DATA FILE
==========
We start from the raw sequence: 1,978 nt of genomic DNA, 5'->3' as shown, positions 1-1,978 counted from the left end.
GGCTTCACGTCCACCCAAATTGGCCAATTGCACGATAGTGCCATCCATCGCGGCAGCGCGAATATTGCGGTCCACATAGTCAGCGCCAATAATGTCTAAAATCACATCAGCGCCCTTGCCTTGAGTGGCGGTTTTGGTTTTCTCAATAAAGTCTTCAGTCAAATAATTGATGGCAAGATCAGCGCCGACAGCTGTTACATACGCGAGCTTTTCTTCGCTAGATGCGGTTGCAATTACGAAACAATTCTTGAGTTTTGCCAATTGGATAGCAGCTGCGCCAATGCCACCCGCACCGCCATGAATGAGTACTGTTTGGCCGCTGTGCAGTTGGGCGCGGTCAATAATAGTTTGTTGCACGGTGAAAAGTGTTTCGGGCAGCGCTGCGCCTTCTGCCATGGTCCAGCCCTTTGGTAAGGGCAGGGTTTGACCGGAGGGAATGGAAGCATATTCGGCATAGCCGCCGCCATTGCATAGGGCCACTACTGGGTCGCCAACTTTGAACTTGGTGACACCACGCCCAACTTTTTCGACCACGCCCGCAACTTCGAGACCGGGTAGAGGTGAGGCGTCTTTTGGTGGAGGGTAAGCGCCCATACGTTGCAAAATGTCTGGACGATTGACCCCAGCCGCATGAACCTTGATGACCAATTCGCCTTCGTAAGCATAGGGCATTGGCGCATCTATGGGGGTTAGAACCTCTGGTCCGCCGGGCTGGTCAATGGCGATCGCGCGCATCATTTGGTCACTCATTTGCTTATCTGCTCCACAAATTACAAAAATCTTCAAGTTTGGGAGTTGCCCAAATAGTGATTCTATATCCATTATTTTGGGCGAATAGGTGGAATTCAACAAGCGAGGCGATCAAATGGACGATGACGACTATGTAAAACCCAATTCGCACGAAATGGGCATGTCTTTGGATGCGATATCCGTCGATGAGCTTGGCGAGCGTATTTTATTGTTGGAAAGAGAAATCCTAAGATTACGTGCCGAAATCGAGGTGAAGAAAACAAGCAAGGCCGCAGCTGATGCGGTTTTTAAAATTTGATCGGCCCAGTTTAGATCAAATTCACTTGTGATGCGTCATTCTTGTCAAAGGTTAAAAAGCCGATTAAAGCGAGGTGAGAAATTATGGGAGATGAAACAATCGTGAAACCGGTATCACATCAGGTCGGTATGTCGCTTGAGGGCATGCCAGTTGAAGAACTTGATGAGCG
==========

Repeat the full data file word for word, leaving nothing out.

We start from the raw sequence: 1,978 nt of genomic DNA, 5'->3' as shown, positions 1-1,978 counted from the left end.
GGCTTCACGTCCACCCAAATTGGCCAATTGCACGATAGTGCCATCCATCGCGGCAGCGCGAATATTGCGGTCCACATAGTCAGCGCCAATAATGTCTAAAATCACATCAGCGCCCTTGCCTTGAGTGGCGGTTTTGGTTTTCTCAATAAAGTCTTCAGTCAAATAATTGATGGCAAGATCAGCGCCGACAGCTGTTACATACGCGAGCTTTTCTTCGCTAGATGCGGTTGCAATTACGAAACAATTCTTGAGTTTTGCCAATTGGATAGCAGCTGCGCCAATGCCACCCGCACCGCCATGAATGAGTACTGTTTGGCCGCTGTGCAGTTGGGCGCGGTCAATAATAGTTTGTTGCACGGTGAAAAGTGTTTCGGGCAGCGCTGCGCCTTCTGCCATGGTCCAGCCCTTTGGTAAGGGCAGGGTTTGACCGGAGGGAATGGAAGCATATTCGGCATAGCCGCCGCCATTGCATAGGGCCACTACTGGGTCGCCAACTTTGAACTTGGTGACACCACGCCCAACTTTTTCGACCACGCCCGCAACTTCGAGACCGGGTAGAGGTGAGGCGTCTTTTGGTGGAGGGTAAGCGCCCATACGTTGCAAAATGTCTGGACGATTGACCCCAGCCGCATGAACCTTGATGACCAATTCGCCTTCGTAAGCATAGGGCATTGGCGCATCTATGGGGGTTAGAACCTCTGGTCCGCCGGGCTGGTCAATGGCGATCGCGCGCATCATTTGGTCACTCATTTGCTTATCTGCTCCACAAATTACAAAAATCTTCAAGTTTGGGAGTTGCCCAAATAGTGATTCTATATCCATTATTTTGGGCGAATAGGTGGAATTCAACAAGCGAGGCGATCAAATGGACGATGACGACTATGTAAAACCCAATTCGCACGAAATGGGCATGTCTTTGGATGCGATATCCGTCGATGAGCTTGGCGAGCGTATTTTATTGTTGGAAAGAGAAATCCTAAGATTACGTGCCGAAATCGAGGTGAAGAAAACAAGCAAGGCCGCAGCTGATGCGGTTTTTAAAATTTGATCGGCCCAGTTTAGATCAAATTCACTTGTGATGCGTCATTCTTGTCAAAGGTTAAAAAGCCGATTAAAGCGAGGTGAGAAATTATGGGAGATGAAACAATCGTGAAACCGGTATCACATCAGGTCGGTATGTCGCTTGAGGGCATGCCAGTTGAAGAACTTGATGAGCG